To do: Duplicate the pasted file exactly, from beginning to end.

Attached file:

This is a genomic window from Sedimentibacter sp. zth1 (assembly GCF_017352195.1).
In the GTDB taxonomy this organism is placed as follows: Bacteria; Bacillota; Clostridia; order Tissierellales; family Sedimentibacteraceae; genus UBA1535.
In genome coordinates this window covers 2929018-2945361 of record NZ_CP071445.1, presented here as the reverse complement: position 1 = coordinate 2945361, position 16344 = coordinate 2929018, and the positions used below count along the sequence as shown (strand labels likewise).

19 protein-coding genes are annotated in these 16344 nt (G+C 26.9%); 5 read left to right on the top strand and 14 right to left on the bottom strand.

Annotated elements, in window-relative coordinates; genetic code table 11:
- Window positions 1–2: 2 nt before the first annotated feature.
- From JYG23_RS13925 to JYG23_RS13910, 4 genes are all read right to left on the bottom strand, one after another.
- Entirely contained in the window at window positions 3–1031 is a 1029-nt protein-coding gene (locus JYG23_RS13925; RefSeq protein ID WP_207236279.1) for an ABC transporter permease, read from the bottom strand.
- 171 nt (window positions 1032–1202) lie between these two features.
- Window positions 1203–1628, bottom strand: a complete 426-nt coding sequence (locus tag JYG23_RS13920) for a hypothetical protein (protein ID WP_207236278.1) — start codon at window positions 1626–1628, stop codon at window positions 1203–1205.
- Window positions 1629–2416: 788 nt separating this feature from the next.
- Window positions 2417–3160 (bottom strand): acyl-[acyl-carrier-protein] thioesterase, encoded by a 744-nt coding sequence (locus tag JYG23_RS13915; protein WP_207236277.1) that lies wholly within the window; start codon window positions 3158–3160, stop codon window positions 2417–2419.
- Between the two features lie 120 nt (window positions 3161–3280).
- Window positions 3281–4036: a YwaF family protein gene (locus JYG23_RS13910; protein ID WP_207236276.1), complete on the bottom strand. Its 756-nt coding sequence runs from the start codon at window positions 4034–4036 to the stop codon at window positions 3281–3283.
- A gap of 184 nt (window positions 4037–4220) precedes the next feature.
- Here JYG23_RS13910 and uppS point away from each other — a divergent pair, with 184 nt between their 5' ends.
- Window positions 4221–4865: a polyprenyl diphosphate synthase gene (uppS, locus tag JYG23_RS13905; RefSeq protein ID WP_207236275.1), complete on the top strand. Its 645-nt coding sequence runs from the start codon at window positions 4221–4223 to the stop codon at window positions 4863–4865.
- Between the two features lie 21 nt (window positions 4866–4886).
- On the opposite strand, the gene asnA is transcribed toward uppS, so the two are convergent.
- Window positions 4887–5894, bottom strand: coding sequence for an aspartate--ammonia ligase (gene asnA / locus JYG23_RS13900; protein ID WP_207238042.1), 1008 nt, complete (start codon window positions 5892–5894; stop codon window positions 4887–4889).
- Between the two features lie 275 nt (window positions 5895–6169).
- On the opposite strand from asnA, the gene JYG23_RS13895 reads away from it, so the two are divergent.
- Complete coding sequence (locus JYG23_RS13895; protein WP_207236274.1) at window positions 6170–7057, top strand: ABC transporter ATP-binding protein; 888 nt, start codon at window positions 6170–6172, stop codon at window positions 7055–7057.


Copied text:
This is a genomic window from Sedimentibacter sp. zth1 (assembly GCF_017352195.1).
In the GTDB taxonomy this organism is placed as follows: Bacteria; Bacillota; Clostridia; order Tissierellales; family Sedimentibacteraceae; genus UBA1535.
In genome coordinates this window covers 2929018-2945361 of record NZ_CP071445.1, presented here as the reverse complement: position 1 = coordinate 2945361, position 16344 = coordinate 2929018, and the positions used below count along the sequence as shown (strand labels likewise).

19 protein-coding genes are annotated in these 16344 nt (G+C 26.9%); 5 read left to right on the top strand and 14 right to left on the bottom strand.

Annotated elements, in window-relative coordinates; genetic code table 11:
- Window positions 1–2: 2 nt before the first annotated feature.
- From JYG23_RS13925 to JYG23_RS13910, 4 genes are all read right to left on the bottom strand, one after another.
- Entirely contained in the window at window positions 3–1031 is a 1029-nt protein-coding gene (locus JYG23_RS13925; RefSeq protein ID WP_207236279.1) for an ABC transporter permease, read from the bottom strand.
- 171 nt (window positions 1032–1202) lie between these two features.
- Window positions 1203–1628, bottom strand: a complete 426-nt coding sequence (locus tag JYG23_RS13920) for a hypothetical protein (protein ID WP_207236278.1) — start codon at window positions 1626–1628, stop codon at window positions 1203–1205.
- Window positions 1629–2416: 788 nt separating this feature from the next.
- Window positions 2417–3160 (bottom strand): acyl-[acyl-carrier-protein] thioesterase, encoded by a 744-nt coding sequence (locus tag JYG23_RS13915; protein WP_207236277.1) that lies wholly within the window; start codon window positions 3158–3160, stop codon window positions 2417–2419.
- Between the two features lie 120 nt (window positions 3161–3280).
- Window positions 3281–4036: a YwaF family protein gene (locus JYG23_RS13910; protein ID WP_207236276.1), complete on the bottom strand. Its 756-nt coding sequence runs from the start codon at window positions 4034–4036 to the stop codon at window positions 3281–3283.
- A gap of 184 nt (window positions 4037–4220) precedes the next feature.
- Here JYG23_RS13910 and uppS point away from each other — a divergent pair, with 184 nt between their 5' ends.
- Window positions 4221–4865: a polyprenyl diphosphate synthase gene (uppS, locus tag JYG23_RS13905; RefSeq protein ID WP_207236275.1), complete on the top strand. Its 645-nt coding sequence runs from the start codon at window positions 4221–4223 to the stop codon at window positions 4863–4865.
- Between the two features lie 21 nt (window positions 4866–4886).
- On the opposite strand, the gene asnA is transcribed toward uppS, so the two are convergent.
- Window positions 4887–5894, bottom strand: coding sequence for an aspartate--ammonia ligase (gene asnA / locus JYG23_RS13900; protein ID WP_207238042.1), 1008 nt, complete (start codon window positions 5892–5894; stop codon window positions 4887–4889).
- Between the two features lie 275 nt (window positions 5895–6169).
- On the opposite strand from asnA, the gene JYG23_RS13895 reads away from it, so the two are divergent.
- Complete coding sequence (locus JYG23_RS13895; protein WP_207236274.1) at window positions 6170–7057, top strand: ABC transporter ATP-binding protein; 888 nt, start codon at window positions 6170–6172, stop codon at window positions 7055–7057.